This section is from "The Horticulturist, And Journal Of Rural Art And Rural Taste", by P. Barry, A. J. Downing, J. Jay Smith, Peter B. Mead, F. W. Woodward, Henry T. Williams. Also available from Amazon: Horticulturist and Journal of Rural Art and Rural Taste.
It is very likely that many of your numerous readers will consider it very superfluous to be writing about so common a subject as the Tomato, - the more common and often more needed, - so, at the risk of being thought out of matter, I will venture to offer a few remarks on this generally accepted edible.
The Tomato was originally a native of South America, but it may now be considered as indigenous to all warm or temperate regions; for, like the Grape, it has been introduced to all countries where there has been any prospects of its' flourishing. Wherever the climate is sufficiently suitable to perfect the fruit, it seems to be universally a favorite; and yet there is perhaps no other vegetable which is dressed in the kitchen, that represents so nearly the normal condition. From a small, bitter tuber, as the Potato is in its aboriginal state, there has been obtained the good-flavored farinaceous product we often feed upon; by the same care and skill in improving the loose, open-leaved Kale - a mere weed in some places, has produced the burly, close-headed Cabbage and the tender Cauliflower; the nutricious and sugary Carrot has emanated from one of the farmer's most troublesome weeds; and Giant Asparagus, from a comparatively mere pigmy of its own character, found on the sea shore; while the Tomato, because nature was more lavish in her bounty, has been almost left to itself to improve by accident It is true that there are a few varieties of good merit, but there is much room for improvement.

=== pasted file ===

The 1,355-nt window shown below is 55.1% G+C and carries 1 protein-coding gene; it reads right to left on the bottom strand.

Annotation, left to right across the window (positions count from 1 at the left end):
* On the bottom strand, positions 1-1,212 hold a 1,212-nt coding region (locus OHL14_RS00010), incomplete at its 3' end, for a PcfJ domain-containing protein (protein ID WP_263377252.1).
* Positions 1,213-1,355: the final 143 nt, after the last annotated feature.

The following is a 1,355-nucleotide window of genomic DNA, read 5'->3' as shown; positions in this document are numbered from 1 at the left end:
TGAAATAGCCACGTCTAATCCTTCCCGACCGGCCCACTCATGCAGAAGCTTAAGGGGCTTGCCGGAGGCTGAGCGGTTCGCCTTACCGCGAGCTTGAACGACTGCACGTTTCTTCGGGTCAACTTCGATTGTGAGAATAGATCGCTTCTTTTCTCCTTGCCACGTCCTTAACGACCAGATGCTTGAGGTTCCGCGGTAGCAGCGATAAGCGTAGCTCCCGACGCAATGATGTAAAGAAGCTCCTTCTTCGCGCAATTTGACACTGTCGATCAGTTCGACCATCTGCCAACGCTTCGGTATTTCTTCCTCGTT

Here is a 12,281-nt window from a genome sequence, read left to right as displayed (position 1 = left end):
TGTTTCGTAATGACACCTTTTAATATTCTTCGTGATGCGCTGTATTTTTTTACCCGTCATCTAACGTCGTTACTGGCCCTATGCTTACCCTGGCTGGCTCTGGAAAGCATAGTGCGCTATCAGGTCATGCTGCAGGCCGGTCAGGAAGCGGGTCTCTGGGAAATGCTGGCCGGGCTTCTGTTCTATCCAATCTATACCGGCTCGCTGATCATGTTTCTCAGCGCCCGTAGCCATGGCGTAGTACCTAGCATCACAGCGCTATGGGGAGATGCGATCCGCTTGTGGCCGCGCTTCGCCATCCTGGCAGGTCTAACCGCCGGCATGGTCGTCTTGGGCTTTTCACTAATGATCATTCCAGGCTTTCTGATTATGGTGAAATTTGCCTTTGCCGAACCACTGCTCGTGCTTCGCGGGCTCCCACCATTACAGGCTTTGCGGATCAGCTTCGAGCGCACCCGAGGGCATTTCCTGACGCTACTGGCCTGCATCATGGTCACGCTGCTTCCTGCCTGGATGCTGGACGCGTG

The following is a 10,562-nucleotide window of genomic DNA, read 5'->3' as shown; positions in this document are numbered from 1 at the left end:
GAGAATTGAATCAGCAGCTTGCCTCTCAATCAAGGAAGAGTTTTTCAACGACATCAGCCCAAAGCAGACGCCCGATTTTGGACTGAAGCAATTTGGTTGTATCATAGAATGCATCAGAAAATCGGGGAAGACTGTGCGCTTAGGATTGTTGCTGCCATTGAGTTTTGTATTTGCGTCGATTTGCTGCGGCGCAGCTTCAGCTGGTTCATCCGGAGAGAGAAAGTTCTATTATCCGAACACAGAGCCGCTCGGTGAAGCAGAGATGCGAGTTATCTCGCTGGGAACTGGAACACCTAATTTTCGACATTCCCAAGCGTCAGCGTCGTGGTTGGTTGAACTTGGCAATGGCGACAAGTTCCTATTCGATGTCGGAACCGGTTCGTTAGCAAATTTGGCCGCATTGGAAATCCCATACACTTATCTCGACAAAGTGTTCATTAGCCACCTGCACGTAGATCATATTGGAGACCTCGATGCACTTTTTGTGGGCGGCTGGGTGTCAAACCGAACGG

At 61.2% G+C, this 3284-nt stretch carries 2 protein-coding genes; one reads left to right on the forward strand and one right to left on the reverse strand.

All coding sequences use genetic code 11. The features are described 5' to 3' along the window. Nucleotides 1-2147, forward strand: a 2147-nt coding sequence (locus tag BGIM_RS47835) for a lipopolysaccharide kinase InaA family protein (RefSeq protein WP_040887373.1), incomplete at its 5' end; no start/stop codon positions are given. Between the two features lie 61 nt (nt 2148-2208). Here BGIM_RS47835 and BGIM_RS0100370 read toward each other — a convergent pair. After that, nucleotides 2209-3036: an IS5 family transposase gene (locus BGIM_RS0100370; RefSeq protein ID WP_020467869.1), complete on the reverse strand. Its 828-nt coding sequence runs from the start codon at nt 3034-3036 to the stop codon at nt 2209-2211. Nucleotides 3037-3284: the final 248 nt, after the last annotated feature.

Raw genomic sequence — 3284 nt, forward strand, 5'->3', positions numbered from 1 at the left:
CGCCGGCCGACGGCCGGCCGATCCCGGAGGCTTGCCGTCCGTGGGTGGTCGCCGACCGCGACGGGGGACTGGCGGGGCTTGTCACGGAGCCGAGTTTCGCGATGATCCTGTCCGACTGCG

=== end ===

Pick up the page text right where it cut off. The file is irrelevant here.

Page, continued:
Why should a hollow Tomato be recognised as worth culture, so long as the same care which has been bestowed on other things would accomplish solidity? - and why tolerate those of unequal surface, when they may be shaped like the Pippin Apples? The flavor likewise, notwithstanding the present acknowledged excellence, may become considerably better.
How to bring about this improvement, is a question that is easily answered. Let every one who has a Tomato plot, - and who that has a garden has not, - notice the plants when in full bearing - and one or more will show more excellence than the others - pick from the very best, the most desirable fruit, and save them for seed. Repeat this each season, always having an eye to form, color, productiveness, flavor, and size; and if no improvement takes place, then consider the writer an ignoramus. I have followed the above plan for several years, and the result is quite satisfactory; and so it will be to others if adopted. Let this be more generally done by private growers; let them raise their standard of excellence, and the awarders of prizes at the public exhibitions follow suit, and the large growers for market will soon be forced to take a better sample to the city, instead of the thick skinned, hollow subjects, which are too often seen on the huckster's stall, and which "bounce" like a foot-ball. We shall then have weight and quality, in return for good money.
There is no vegetable that requires less care than the Tomato, where a general crop only is wanted; but to have it fresh all the year round, which is no difficult matter, there will have to be succession stocks of young plants, and the convenience of a hothouse, or glazed pit for winter fruiting. To show how this perpetuity of bearing is to be accomplished, will be the object of the following paragraphs.